Whitmer switches up campaign staff
Democratic gubernatorial hopeful Gretchen Whitmer is mixing up her campaign staff six months after announcing her candidacy, parting ways with her initial spokesperson in what both sides described as an amicable split.
Jen Eyer is returning to Vanguard Public Affairs on May 29, the Lansing-based consulting firm said Monday in an announcement the Whitmer campaign later confirmed.
Eyer took a leave of absence to help Whitmer launch her campaign in January but will return to Vanguard with a promotion to senior vice president.
“I wish them well, and I think they wish me well,” Eyer told The Detroit News. “…This was always meant to be a temporary leave, and it’s time for me to return to work with Vanguard.”
Whitmer hired national consultant Jerid Kurtz to serve as her campaign manager in late March as she continued to fill out her early team including finance director Cheryl Bergman and campaign attorney Mark Brewer, who confirmed Tuesday he’s still with the campaign.
She is expected to hire a new communications director in coming weeks.
Farm Bureau says it isn’t panicking over Trump budget
While the Michigan Farm Bureau wasn’t happy about some agriculture policy cuts in President Donald Trump’s proposed budget, it said Wednesday it is not panicking.
The Farm Bureau, which traditionally backs Republican presidential candidates, opposes the Trump proposal to cut $240 billion in farm bill spending over 10 years, among proposed reductions in conservation programs and crop insurance.
“It is only a proposal,” said John Kran, who represents the Farm Bureau in Washington, D.C., as the associate national legislative counsel. “It is Congress that ultimately passes and implements a budget.”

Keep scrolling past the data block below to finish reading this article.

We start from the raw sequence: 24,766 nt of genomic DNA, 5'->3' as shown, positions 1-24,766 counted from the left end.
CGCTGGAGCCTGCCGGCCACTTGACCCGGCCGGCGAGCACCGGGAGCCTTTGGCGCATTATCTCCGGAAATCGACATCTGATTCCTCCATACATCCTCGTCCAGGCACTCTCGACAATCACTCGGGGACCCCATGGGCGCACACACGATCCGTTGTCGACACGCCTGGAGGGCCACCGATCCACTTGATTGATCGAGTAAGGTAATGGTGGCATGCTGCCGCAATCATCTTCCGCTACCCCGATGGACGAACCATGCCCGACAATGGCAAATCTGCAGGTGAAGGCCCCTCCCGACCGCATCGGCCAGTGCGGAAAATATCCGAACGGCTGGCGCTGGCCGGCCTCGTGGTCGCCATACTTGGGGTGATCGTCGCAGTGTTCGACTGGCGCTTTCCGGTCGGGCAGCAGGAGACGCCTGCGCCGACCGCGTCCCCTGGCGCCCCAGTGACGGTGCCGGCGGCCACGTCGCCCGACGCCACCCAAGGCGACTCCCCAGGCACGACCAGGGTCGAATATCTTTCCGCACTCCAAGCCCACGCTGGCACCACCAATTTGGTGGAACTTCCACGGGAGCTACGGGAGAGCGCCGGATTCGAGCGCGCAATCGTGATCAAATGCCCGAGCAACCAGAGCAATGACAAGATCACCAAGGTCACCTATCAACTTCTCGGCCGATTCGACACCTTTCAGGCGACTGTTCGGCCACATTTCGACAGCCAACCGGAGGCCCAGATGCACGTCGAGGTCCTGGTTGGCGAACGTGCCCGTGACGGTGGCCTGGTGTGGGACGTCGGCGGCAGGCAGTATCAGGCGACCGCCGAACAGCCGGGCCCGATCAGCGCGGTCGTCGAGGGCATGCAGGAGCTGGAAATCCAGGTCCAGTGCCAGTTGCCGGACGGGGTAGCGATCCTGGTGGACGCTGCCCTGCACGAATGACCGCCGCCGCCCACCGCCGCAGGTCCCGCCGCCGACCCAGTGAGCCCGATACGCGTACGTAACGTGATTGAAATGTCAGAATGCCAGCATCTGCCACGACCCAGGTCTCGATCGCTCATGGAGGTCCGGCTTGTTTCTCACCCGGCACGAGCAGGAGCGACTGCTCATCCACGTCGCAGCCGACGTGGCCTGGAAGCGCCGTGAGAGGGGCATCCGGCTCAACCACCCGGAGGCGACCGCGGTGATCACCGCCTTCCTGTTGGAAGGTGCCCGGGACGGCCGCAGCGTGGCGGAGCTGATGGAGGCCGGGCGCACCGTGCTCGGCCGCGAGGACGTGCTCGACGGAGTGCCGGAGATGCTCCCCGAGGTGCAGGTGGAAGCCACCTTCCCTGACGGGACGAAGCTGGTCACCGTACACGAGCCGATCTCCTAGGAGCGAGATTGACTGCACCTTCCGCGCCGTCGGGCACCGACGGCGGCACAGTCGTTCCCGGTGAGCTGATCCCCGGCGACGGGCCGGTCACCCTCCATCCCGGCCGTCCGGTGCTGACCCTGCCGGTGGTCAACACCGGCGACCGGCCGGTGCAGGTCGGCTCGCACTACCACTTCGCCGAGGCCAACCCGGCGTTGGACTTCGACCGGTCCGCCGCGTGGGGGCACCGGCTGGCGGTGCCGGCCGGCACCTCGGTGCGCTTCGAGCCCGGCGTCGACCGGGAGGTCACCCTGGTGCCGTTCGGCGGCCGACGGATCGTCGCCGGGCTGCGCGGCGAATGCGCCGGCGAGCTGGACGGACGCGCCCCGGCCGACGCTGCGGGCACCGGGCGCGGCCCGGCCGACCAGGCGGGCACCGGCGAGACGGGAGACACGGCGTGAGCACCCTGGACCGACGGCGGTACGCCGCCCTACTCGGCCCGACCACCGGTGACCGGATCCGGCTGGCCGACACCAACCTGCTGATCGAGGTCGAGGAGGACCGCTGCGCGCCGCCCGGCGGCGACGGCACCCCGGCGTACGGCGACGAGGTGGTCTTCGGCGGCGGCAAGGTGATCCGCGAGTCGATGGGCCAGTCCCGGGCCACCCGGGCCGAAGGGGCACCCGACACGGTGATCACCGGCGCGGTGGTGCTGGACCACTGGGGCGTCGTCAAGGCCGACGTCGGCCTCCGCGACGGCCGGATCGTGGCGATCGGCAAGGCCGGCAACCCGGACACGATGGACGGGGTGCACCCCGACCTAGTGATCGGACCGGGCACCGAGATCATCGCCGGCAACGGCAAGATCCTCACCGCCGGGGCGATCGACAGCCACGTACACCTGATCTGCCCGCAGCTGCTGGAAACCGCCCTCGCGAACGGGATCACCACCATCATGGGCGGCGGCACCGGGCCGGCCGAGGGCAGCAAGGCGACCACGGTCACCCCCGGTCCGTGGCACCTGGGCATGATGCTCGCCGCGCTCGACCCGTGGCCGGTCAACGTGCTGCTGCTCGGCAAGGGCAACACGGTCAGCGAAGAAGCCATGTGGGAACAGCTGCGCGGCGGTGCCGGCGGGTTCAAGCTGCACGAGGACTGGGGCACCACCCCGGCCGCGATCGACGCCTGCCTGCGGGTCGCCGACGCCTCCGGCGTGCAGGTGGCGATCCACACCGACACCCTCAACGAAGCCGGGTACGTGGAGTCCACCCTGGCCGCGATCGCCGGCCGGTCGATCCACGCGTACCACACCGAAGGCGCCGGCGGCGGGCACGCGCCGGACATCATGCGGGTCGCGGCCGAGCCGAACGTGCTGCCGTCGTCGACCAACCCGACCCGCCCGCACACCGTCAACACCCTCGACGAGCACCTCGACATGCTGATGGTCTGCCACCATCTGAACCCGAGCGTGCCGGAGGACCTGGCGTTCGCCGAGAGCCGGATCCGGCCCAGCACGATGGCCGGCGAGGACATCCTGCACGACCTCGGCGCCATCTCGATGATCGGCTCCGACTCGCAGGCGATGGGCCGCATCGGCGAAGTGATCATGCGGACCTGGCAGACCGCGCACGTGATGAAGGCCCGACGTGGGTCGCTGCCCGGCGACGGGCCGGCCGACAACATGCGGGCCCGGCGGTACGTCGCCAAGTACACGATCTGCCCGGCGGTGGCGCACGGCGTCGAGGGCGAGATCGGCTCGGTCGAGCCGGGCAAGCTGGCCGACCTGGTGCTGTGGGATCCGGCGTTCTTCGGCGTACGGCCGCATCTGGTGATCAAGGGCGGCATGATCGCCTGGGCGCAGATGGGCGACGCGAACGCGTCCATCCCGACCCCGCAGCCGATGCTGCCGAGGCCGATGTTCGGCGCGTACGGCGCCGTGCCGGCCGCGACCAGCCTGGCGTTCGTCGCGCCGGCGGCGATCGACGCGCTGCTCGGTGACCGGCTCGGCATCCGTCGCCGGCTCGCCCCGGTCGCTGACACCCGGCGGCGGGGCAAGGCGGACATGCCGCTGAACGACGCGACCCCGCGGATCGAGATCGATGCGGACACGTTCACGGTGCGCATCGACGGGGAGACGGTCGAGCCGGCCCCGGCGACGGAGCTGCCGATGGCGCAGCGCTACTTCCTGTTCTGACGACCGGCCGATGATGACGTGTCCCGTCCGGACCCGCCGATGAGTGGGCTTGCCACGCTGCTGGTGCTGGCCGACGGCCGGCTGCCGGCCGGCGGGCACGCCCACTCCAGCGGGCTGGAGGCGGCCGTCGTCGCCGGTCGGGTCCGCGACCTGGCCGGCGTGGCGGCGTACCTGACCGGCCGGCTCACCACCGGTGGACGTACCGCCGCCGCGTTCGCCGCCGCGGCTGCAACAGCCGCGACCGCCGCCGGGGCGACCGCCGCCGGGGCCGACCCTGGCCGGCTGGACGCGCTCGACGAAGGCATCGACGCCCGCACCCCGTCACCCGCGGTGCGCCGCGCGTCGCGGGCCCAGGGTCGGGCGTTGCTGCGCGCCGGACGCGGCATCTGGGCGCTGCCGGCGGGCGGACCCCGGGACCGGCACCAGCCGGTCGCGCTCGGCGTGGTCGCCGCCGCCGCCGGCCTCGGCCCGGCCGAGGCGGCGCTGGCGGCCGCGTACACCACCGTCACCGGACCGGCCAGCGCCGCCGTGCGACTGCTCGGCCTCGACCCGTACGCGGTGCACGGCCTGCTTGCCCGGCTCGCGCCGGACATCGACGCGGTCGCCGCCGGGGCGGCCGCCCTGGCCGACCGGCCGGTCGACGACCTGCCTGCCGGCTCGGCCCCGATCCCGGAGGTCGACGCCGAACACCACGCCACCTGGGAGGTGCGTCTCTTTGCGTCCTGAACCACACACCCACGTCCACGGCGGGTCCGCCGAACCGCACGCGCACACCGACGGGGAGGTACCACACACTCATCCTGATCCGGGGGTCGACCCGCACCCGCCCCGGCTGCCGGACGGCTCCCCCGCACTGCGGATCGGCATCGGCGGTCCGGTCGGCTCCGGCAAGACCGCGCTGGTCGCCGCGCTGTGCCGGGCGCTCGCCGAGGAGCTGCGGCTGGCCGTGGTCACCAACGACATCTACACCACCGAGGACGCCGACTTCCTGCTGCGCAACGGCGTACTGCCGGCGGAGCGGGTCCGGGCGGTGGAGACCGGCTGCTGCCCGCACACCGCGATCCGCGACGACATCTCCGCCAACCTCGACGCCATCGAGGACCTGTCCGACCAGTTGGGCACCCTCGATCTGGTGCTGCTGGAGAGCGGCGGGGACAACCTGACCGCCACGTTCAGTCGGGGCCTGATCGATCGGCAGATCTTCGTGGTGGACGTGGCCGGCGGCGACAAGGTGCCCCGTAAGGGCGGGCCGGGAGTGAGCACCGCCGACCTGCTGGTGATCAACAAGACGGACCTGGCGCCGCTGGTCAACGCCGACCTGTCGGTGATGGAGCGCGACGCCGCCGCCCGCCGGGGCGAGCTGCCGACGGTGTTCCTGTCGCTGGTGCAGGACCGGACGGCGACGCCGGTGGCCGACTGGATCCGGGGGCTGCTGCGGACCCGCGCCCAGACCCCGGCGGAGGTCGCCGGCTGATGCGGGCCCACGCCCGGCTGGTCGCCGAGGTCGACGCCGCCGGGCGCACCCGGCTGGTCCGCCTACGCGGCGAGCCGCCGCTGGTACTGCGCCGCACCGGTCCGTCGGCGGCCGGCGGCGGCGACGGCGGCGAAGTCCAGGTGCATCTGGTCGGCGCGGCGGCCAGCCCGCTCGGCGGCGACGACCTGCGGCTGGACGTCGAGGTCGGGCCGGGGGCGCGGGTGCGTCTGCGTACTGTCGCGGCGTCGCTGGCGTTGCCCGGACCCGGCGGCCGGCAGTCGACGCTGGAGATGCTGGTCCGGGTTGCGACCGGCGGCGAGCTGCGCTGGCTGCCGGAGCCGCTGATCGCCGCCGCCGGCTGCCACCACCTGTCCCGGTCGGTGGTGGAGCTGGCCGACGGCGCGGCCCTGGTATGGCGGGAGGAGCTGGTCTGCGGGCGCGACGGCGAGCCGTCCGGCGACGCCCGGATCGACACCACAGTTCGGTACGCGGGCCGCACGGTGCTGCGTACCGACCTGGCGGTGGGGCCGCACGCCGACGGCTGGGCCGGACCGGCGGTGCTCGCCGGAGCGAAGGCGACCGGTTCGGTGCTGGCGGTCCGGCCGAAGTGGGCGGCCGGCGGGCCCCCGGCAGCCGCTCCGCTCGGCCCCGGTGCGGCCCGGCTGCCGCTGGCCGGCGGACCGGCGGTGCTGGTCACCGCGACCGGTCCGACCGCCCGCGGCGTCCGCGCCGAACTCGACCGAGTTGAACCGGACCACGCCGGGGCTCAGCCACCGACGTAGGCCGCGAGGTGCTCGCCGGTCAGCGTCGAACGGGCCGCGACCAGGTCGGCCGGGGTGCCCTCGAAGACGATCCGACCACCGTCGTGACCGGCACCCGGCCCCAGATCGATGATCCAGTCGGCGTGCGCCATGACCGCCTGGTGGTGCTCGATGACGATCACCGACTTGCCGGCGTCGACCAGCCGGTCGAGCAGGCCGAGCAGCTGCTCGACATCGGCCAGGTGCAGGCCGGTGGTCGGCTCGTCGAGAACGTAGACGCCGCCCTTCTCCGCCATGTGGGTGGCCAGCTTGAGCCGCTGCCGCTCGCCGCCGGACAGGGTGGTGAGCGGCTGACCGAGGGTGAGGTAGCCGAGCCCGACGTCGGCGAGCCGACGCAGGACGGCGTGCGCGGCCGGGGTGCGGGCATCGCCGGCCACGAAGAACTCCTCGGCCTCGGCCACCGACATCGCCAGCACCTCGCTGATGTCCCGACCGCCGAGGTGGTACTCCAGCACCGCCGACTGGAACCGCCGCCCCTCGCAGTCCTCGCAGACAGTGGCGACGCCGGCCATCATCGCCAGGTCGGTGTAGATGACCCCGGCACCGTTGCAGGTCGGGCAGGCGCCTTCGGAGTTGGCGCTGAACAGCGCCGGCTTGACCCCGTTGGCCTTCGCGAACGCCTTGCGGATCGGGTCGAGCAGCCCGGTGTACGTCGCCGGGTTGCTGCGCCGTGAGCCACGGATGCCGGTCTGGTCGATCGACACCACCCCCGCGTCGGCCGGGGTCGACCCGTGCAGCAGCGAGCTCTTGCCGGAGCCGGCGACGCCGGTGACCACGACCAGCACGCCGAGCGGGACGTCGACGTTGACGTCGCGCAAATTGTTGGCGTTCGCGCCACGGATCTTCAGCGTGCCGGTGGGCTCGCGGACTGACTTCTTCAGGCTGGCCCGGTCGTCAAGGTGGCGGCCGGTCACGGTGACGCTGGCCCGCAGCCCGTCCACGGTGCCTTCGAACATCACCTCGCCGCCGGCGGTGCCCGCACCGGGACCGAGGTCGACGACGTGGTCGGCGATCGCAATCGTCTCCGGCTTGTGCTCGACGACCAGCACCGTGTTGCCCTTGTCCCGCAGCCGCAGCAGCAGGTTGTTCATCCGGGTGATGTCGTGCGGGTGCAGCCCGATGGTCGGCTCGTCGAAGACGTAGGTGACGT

Trump did particularly well with voters in Michigan’s rural areas.
Media frenzy expected for ‘White Boy Rick’ hearing
The June 8 parole hearing for drug convict “White Boy” Rick Wershe is expected to be a big media draw judging by early preparations by the Michigan Department of Corrections.
The department is already asking media outlets to let it know how many reporters they plan to send so it can plan accordingly.
The case is getting national attention because Wershe has been serving a life prison sentence for possession of cocaine after being depicted as drug kingpin following his 1988 arrest when he was 17. But defenders have argued that Wershe was a one-time paid informant for the Detroit Police Department and that there were far worse drug dealers in the city who served less time.
Wershe has been up for parole twice, but was denied. His last high-profile hearing was 14 years ago, which Detroit area singer Kid Rock attended.
“We hope to make this day go as smoothly as possible,” the Corrections Department said in a media advisory this week, “and we appreciate your assistance with this.”
Contributors: Jonathan Oosting and Richard Burr